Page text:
Textura (August 2015)

Textura. Questionnaire (2015 August 22nd – September issue)

Sardinia-based composer/pianist Stefano Guzzetti has contributed to compilations and created soundtracks and sound design for movies and video-games. But the two recordings most representative of his melodic neo-classical stye, however, are arguably the solo piano collection he issued on Home Normal in 2014 and the just-released Ensemble (Stella Recordings), a collection designed to physically capture the live performance of his quartet.

My latest recording: Ensemble, a straightforward studio rendition of what my Ensemble and I play at our concerts. It is a deluxe limited-edition of 250 copies, featuring a six-page booklet, two postcards, and a download ticket. Everything is inside a 300 gram ivory-hammered cardboard folding sleeve, which is then bound by an external obi / fascia. All the copies sold out in a few weeks, but in September there will be another deluxe treatment of this release. It will be a double ten-inch vinyl edition (200 copies), featuring the design of Vaughan Oliver and artwork of Shinro Ohtake. It will feature very precious materials as well so it will be beautiful and lush, I’d say nearly more an art object rather than a music physical format.

On the horizon: At this moment I’ve just started the writing process for two soundtracks. At the end of the year, or maybe at the beginning of 2016, I will release my new album, entitled Leaf and will play some concerts in UK and maybe some solo-piano sets in Japan. In September I will also start writing a new body of work, possibly for another album in late 2016.

The biggest change in my music since my career began: Not being interested anymore in electronic music. In the next album, for instance, I use some sine waves in just two tracks, and they are simple colours, not functional elements in the arrangement. There is still so much to be said with acoustic sounds, rather than tweaking parameters in this Ableton Live era—at least for me. I am not judging anyone’s position of course, nor I am feeling superior, and I say this having a degree in Electronic Music at the Conservatory of my town. It’s just that the older I get, the more I love simple things. Less is more, someone said. And to me this is something I deeply believe.

The thing that most distinguishes my music or sound from others: In one way or another, my Mediterranean origins and belongings are always there.

The thing I’m most trying to communicate in my music: Consciousness of the soul. At all levels, from the darkest to the lightest ones. Possibly the wider palette of emotions.

What musically I’m most proud of: A recent thing I’m proud of is that I asked the Manuel De Falla Foundation permission to include our version of “Nana” in the Ensemble release (it’s one of our encores). So they asked me to listen to the track before granting its use, and they really loved it. To me that piece of music means so much; it makes me cry, it makes me think about my mother, so being able to make it someway mine makes me really proud. Another recent thing I am proud of is my signing to Mute Song Ltd.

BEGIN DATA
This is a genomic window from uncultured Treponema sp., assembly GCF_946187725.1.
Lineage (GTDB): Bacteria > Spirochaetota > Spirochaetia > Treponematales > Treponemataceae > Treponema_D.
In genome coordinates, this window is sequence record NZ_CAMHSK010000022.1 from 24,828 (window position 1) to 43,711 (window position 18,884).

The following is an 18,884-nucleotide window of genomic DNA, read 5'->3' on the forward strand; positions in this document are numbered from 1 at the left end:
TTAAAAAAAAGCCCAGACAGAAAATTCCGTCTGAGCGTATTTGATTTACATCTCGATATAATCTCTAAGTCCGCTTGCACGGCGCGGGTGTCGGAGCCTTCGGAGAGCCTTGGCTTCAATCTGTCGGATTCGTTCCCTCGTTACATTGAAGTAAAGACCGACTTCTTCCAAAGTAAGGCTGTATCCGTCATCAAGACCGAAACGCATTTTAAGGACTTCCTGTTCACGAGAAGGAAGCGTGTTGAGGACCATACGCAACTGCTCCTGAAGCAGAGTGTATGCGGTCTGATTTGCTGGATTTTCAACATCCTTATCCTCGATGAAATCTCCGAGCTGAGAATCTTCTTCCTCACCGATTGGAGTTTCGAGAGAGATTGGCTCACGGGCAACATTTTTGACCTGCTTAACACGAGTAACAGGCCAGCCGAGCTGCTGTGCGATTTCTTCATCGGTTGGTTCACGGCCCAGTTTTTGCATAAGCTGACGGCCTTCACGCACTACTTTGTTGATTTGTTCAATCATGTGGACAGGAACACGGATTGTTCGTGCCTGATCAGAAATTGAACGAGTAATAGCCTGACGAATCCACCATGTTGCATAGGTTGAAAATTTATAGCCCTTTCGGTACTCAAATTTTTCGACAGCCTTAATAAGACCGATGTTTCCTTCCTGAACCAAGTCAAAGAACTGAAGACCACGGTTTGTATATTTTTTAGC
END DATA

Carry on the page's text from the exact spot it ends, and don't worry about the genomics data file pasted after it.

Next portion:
A favourite piece of music when I was a child: J. S. Bach’s “Toccata and Fugue in D minor.” An obsession still.

A piece of music I wish I’d written: Arvo Pärt’s “Cantus in memoriam Benjamin Britten.” No words needed here.

A memorable concert I attended: Wim Mertens and his Ensemble in 1998. I was literally in tears, especially when they played “As Hay in the Sun” (from the album Jardin Clos). Since then, it was quite clear to me that one day or another I had to reach a point where I was able to write and produce that kind of music.

The artist with whom I’d love to collaborate: Hildur Gudnadóttir, but also Christoph Berg. I’d better let them know, anyway.

The artist or musical piece people would be surprised to learn I love: I really have a soft spot for ABC’s “Be Near Me,” which, to me, is a sort of perfect pop song. But I consider The Cure’s “In Between Days” more or less the same. Or Scritti Politti’s “Wood Beez.” Mmm, now that you make me think about it, this list could be very long… What about Propaganda’s “Duel,” for instance? Okay, let’s stop.

Who I’ve been influenced by most: I’d say J.S. Bach, Erik Satie, Arvo Part, Wim Mertens, Vaughan Oliver and Nigel Grierson (23 Envelope), Ivo Watts-Russell, Krzysztof Kieslowski, Éric Rohmer, Nanni Moretti, Erich Fromm, Italo Calvino, Yukio Mishima, Haruki Murakami.

The best advice I’ve received: When I decided to make music as my only job, someone told me: “Whatever will happen, don’t be scared; it will be okay anyway. Just keep doing what you have to do.”

What I’m listening to now: Again, for the millionth time, Cocteau Twins’ Victorialand. A timeless masterpiece.

My idea of perfect happiness: To look in they eyes of someone and not needing any words to communicate.

If I could time-travel and give my fourteen-year-old self one bit of advice, it would be: This world sucks. I’ll build my own one and it will be much better. (Ah, youth… )

The music I want played at my funeral: This Mortal Coil’s “Ivy and Neet” (from the album Filigree & Shadow). This is basically a track by Simon Raymonde (back then bassist and a third of the Cocteau Twins, nowadays head of Bella Union).

My motto or philosophy: Just don’t worry. Sooner or later, it will always rain.

(Ron Schepper)

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